Lawns. Don’t you just love the way they sprawl over the back yard, adding a touch of greenery to the grey blandness of footpaths and driveways? Well no. Not nowadays. They’re a pain in the you-know-where and not just because of the pin-pricks of Onehunga weeds.
Put it down to age which separates lawns from what they once were to us long ago: footy, rugby, backyard cricket, schoolboy races, wrestling, grass fights… Lawns were where on warm summer nights we played commandoes, creeping through the dew to pinch the juiciest apples from an unsuspecting neighbour’s tree. And when lawns turned white with frost they tested the bare feet we all wore to school before we graduated to bikes. Then of course we skidded over frosty verges, leaving trails behind us, aware but not really taking any notice of tut-tutting adults who revered lawns as if they were outdoor carpet.
Perhaps because it’s commonplace, we don’t notice that grass and the way we regard it – with pride, resentment or acceptance, indicate life stages. Most boomers we know wanted a first home like the ones we’d grown up in – ones with a large backyard and lots of lawn in which the kids could play. Then, all too quickly, the kids abandoned their games, grew up, left their little fields of dreams. When that happened, we had more time – but surely not to mow lawns. They became a chore when pretty much all we wanted to do was relax on the deck. Let it grow, we said and watched dandelions turn green into gold, signalling another life stage.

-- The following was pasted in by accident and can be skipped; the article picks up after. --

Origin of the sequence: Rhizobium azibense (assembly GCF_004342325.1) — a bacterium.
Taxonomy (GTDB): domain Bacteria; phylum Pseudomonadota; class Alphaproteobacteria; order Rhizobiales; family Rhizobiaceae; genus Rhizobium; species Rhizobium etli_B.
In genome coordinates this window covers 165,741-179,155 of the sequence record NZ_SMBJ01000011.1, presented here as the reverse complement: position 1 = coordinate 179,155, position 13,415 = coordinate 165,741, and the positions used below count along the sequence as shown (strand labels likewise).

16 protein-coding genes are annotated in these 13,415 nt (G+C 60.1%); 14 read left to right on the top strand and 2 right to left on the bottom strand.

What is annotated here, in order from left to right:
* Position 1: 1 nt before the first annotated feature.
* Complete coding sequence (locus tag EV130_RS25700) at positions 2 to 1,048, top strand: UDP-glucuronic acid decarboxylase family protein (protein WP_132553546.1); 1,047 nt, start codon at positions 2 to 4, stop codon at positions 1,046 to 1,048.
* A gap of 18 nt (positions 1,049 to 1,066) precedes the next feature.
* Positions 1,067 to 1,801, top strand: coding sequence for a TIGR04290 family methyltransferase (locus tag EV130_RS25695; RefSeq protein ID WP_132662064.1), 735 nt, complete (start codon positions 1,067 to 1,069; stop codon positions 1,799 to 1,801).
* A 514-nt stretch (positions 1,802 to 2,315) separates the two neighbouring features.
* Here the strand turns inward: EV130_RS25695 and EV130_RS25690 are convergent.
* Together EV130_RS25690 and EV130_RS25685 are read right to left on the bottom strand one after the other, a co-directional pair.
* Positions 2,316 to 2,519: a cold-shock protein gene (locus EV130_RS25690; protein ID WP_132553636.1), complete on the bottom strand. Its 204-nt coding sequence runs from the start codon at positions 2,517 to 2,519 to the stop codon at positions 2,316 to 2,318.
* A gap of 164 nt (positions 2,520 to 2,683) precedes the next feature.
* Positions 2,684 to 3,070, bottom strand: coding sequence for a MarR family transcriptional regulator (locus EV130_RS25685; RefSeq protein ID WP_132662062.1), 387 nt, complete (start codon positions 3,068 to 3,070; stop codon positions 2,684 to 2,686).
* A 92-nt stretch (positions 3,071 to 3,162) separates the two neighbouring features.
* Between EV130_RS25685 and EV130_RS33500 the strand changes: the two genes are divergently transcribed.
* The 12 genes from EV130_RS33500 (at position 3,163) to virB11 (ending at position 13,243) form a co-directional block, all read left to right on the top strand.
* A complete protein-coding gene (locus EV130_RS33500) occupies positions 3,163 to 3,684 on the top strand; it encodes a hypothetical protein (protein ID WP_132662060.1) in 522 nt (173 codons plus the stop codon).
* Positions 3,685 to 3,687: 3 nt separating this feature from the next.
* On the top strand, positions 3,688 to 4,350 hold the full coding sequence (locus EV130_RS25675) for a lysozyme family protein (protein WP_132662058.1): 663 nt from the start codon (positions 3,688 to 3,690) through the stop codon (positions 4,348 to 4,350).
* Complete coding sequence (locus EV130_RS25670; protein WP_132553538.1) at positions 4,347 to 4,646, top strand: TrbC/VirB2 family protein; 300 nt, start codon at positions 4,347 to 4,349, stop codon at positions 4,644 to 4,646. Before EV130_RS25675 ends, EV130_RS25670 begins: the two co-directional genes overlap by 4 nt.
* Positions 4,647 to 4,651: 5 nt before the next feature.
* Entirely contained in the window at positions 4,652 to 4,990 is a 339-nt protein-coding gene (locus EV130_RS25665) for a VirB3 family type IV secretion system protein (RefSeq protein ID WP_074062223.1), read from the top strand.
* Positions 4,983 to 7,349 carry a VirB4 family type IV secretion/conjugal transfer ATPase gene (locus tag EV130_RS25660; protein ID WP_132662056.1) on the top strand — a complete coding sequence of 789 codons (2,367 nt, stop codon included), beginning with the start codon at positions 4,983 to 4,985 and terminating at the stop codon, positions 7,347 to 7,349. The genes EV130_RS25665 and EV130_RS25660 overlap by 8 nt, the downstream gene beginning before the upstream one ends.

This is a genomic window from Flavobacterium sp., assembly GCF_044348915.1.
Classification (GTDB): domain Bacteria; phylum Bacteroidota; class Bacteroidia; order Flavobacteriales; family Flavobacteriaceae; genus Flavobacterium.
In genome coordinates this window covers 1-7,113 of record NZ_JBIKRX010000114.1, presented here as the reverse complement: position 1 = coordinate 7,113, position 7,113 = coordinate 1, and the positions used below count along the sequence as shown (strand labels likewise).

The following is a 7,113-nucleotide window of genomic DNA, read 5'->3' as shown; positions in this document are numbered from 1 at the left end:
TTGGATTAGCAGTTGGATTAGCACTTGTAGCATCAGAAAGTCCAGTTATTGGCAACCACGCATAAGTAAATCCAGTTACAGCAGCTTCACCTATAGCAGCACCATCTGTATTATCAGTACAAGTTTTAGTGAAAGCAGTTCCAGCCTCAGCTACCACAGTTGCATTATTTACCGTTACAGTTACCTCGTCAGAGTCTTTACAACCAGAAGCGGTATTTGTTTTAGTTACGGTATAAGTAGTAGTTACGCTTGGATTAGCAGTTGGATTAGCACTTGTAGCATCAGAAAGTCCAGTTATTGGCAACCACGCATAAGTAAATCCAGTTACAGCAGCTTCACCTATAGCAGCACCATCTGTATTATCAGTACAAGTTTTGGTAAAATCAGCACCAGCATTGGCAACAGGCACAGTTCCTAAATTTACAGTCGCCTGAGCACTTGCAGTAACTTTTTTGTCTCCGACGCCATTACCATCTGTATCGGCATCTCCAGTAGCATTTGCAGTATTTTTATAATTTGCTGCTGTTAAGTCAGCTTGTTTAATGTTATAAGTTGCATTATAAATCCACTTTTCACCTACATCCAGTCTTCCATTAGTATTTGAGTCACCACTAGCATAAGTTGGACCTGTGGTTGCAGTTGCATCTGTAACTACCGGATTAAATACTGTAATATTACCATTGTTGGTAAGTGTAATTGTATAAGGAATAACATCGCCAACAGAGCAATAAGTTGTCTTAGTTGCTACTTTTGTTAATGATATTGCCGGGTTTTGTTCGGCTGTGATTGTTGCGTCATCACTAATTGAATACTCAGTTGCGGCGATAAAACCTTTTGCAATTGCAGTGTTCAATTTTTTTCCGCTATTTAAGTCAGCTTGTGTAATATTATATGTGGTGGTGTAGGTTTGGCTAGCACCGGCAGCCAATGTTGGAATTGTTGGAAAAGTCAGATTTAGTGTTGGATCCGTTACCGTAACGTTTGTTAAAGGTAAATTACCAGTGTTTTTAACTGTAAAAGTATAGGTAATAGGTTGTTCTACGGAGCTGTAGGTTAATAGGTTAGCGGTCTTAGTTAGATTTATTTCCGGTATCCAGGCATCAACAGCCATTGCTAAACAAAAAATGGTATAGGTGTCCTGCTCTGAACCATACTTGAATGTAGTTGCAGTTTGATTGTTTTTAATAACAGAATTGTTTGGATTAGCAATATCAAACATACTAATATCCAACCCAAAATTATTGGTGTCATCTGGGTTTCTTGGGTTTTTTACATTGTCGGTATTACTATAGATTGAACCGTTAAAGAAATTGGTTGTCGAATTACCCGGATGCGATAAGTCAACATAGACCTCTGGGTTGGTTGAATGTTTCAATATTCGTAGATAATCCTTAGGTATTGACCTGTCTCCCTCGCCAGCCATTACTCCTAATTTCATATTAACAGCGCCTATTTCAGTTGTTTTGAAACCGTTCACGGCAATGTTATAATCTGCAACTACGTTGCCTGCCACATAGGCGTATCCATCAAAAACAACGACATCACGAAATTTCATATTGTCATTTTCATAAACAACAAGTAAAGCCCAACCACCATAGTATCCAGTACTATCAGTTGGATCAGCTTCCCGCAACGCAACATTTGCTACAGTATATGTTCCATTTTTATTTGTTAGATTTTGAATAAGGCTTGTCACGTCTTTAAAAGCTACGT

We called in the local mower man, forgetting we’d come from an age of egalitarianism and it just didn’t feel right having a man doing the man’s work, any more than it would if we’d hired a domestic.
We grumbled as we once more dragged out the Masport. All this exercise, we kidded ourselves, was really healthy. And then one day the New Zealand Herald told us how wrong we’d been to resent the nuisance of a lawn with all the maintenance it involved. A real estate assessment in the paper assured us that it was now highly prized because, with infill housing, there were so few of them left in suburbia. Another stage reached, one that said ‘there’s gold in them thar lawns’ when we retire. That was about as far removed from our childhood as we could imagine.
Sometimes though it takes a moment to change all that. At the right time and in the right place, grass remained the pillow of our dreams, and it happened for us on a ramble up Mt Eden one rare (this year!) sunny summer’s day. The much maligned buffalo grass was everywhere and recalled how I once loved to lie in its cushioned warmth and chew on a stalk of paspalum as I gazed up at the sky. I threw myself down on a clump and watched the grandkids follow suit. They grinned as they looked up into the blue sky and nestled into the grass. Poets and the Scriptures alike, tell us there’s heaven in a blade of grass and for a moment it felt like that.
Hell too, when you realise it’s time to mow the lawns again…